Musicians Collaboration Studio

Writing Out Your Songs

LindyM · 17 · 15659
 

Offline Appleluza

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I suspect that "charting" is more common for those genre's of music that tend to be created with session players, and maybe less common for typcial "band" music like rock and grunge and metal.  I know it is pretty common to use charts in Nashville where a lot of the music is done by pro session players who can knock out great tracks the first or second time through -- they all use a chart.  The same is true for my Berklee-trained jazz guitar teacher who can play anything, can name any chord you can play, and who can tell you which finger on which string is the 3rd, the 5th, the flat 7th, etc.  He had a real command of theory and the chart is just a short hand road map of where to go next.
Rob Talbert, Songwriter and Producer for Appleluza, a virtual multi-genre band.


Offline Digital Orchestration

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What if your song is just an instrumental? Not to mention the Chord chart since there are infinite illustrations. I do know it depends on the composer's notation, but say if a piece is uploaded without the melody.

Don't get it confused with a monophonic instrument playing the melody versus a polyphonic or chordal one. (flute vs. piano) because often times the melody is also played with the latter instruments.

Therefore, you can still tell where the progressions are going within a song. This is the case with a song I'm listening to.

As I mentioned before with the composer's indication of chords: Some implore the extended variety (9ths, 11ths, 13ths - alterations included); however, performance wise, they are seen and heard as sevenths (alterations included) with the root in the bass.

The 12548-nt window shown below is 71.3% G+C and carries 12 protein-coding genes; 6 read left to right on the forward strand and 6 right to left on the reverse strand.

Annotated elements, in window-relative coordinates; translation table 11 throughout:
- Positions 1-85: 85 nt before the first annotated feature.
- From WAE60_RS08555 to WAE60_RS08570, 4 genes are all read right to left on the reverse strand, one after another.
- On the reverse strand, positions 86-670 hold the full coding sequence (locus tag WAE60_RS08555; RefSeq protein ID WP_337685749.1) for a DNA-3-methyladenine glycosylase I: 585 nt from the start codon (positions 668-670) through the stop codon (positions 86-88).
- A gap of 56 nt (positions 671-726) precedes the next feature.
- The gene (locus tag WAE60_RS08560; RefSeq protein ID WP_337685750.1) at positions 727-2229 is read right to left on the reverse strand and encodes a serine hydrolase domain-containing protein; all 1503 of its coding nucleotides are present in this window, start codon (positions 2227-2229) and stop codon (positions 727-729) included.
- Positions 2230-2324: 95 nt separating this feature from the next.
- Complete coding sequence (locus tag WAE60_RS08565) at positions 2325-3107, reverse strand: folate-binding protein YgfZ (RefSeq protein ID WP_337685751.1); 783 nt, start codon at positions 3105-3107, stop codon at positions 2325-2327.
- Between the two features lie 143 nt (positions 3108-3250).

A13b9b11, for example.

This chord chord on the piano, would boil down to GmMaj7b5/A. The reasons for this is people play in the root + chord position; therefore, omitting two notes.

The above chord (A13b9b11) looks like this: A, C# E, G, Bb, Db, F#

Note, how the third and eleventh are the same note harmonically. Or if the chord were a b9, the eleventh would be a natural, and though that D is an octave higher, it eould still clash with the third of that chord if the octave is displaced.

The two omitted notes would be the third and fifth. Therefore:

A, C#, E, G, Bb, Db, F# --------------> A + G, Bb, Db, F#

11ths in performance see the third omitted (A + E, G, Bb, Db = Edim7/A) while ninths take care of themselves (octave root + seventh chord), but still may be noted as such. Em9 = (GMaj7/E) Yes, I understand the difference between extended and slash chords, but performance wise, the slash variety are very prevalent substituted for their extended versions.

So, again, it comes down to the performer understanding scales.

And let's not forget to mention inversions which encompass figured bass. Anything past a seventh (alterations included), still looks like a seventh. As this complicates things further, it'd be easier to omit the respective notes in 11ths and 13ths and look at them as inverted sevenths.

Em9 4th inversion = F#, G, B, D, (E); outside the parentheses, sits a GMaj7 (4/2) chord.

Em11 5th inversion = G, B, D, F#, A, (E). Here we have a GMaj9 and Bm7 outside the parentheses

Em13 sixth inversion = B, D, F#, A, C# (E, G) Here, we have GMaj11, Bm9 and DMaj7 chords respectively.

Given those examples, it'd be tremendously easier on the performer to see the latter chords unless the performer knows what the extended chords look like therefore adjusting accordingly.
« Last Edit: September 29, 2011, 08:08:00 PM by Digital Orchestration »
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